You might also ask: Why should I be rewarding my kid for doing what he is supposed to do? Shouldn’t he just do it? In a perfect world, yes, your child would do what he or she is supposed to do. However, in the real world, children are compelled by the “drive-your-parents-nuts accord” to not always follow directions. If we, as parents, want to keep our sanity, it behooves us to use all the tools at our disposal to encourage and reward our children, and ultimately to teach them what to do and when to do it.
Types of Reinforcement
- Positive: This is the most common type. It is something that is added to the situation (money, candy, praise). Basically, if you give your child something because he did something good, that’s positive reinforcement. In the case example, the mother positively reinforced her child’s checkout-line tantrum behavior by buying him the candy.
- Negative: This not punishment. (That decreases behaviors.) It is the removal of something. In the case example, the child negatively reinforced his mother’s candy-buying behavior by ceasing his tantrum when she gave in and bought it.
Classes of Reinforcers
- Primary: These are typically those things that all people need—food, air, companionship, etc.—and are often tied to basic survival. These are good because almost everybody will respond to them. However, they suffer from the “too-much-of-a-good-thing” effect, also known as satiety. When you’ve had enough of something, it loses its reinforcing qualities.
- Secondary: These are learned reinforcers. Typically paired in some way with primary reinforcement, these can be anything. Money is perhaps one of the most prevalent secondary reinforcers in the world. It always amazes me what people will do for colored bits of paper.
Putting This Information to Use
Follow these simple steps:
- Ask yourself: Is this a start behavior or a stop behavior? (Do you want to see this more or less?)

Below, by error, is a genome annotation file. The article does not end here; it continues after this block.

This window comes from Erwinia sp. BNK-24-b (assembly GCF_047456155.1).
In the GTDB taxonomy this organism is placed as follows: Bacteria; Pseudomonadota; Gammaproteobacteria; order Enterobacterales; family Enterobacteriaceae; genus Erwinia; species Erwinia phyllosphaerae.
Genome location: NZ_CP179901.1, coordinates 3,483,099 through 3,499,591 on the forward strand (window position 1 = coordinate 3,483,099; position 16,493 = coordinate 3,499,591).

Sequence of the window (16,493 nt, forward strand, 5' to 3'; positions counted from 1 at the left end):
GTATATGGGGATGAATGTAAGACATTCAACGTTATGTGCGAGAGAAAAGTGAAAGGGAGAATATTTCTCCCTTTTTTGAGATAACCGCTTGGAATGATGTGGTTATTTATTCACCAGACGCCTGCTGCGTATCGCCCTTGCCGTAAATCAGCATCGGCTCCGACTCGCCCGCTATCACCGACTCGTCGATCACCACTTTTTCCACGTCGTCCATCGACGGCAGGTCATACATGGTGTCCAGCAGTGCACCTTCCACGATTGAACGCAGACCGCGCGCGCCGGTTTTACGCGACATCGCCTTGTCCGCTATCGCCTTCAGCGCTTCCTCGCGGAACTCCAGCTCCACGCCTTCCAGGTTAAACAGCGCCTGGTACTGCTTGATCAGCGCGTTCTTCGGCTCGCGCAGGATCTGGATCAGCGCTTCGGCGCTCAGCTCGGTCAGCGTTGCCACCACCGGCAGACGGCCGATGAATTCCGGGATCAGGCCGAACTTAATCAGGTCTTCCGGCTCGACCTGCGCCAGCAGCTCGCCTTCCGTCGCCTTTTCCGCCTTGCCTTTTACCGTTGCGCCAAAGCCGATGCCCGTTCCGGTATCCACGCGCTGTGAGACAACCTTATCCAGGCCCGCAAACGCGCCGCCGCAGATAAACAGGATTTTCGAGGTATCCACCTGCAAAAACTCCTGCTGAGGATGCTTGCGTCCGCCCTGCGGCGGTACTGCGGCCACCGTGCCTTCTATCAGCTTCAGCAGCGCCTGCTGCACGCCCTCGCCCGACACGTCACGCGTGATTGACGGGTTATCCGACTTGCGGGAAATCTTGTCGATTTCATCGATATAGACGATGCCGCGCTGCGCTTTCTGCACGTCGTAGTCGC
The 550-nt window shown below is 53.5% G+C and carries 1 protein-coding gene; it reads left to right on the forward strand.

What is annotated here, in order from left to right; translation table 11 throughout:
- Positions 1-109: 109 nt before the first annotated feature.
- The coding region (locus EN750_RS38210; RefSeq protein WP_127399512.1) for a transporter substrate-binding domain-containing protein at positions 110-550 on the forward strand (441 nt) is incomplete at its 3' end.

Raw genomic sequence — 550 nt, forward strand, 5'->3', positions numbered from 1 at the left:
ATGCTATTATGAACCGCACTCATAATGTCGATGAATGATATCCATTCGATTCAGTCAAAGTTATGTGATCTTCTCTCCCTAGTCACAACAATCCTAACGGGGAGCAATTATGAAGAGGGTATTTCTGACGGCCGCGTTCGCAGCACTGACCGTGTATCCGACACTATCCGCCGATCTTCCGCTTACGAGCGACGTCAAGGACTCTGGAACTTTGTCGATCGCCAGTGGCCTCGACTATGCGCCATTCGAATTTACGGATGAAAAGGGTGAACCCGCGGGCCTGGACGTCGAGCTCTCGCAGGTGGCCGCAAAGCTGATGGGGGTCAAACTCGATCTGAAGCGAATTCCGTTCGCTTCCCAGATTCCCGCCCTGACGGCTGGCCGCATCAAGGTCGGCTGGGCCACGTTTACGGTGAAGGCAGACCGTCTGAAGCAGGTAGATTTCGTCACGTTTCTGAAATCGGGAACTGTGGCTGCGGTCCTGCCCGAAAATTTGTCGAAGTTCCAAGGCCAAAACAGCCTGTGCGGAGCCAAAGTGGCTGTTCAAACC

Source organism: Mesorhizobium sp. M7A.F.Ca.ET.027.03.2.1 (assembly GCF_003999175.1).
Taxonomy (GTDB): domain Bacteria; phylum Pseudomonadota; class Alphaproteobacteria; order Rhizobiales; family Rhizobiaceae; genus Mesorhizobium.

- Ask yourself: What is the function of the behavior?
- For stop behaviors, the answer to question No. 3 will tell you what you need to decrease or eliminate from the situation to make the behavior go away. Do that.
- For start behaviors, the answer to question No. 3 will tell you what you need to do to get the person to do the behavior more (or better).
As with all things simple, there is a lot more to look at, but it ultimately comes down to these four points. (We will discuss more about reinforcement and how to set it up and deliver it in future articles.)
What’s the Best Reinforcer?
The best reinforcer is the one that works in a given situation. However, my preference is praise. I will cover praise in more detail in a future article, but here is why I like it as a reinforcer: Just about everybody responds to praise. The more you praise someone, the more he or she likes you. The more he or she likes you, the more he or she will respond to you. Praise is free. It takes up no space. People rarely get tired of it. It pairs well with every other kind of reinforcer (thus making the praise and the other reinforcer more effective). In your experiments with reinforcement, try adding a little praise to your efforts and see how it enhances things.
I hope this information helps make your day-to-day challenges less challenging. Please comment below, ask questions, or make suggestions. Let me know about creative ways you have found to reinforce your children (or anyone else, for that matter). Hang in there, parents!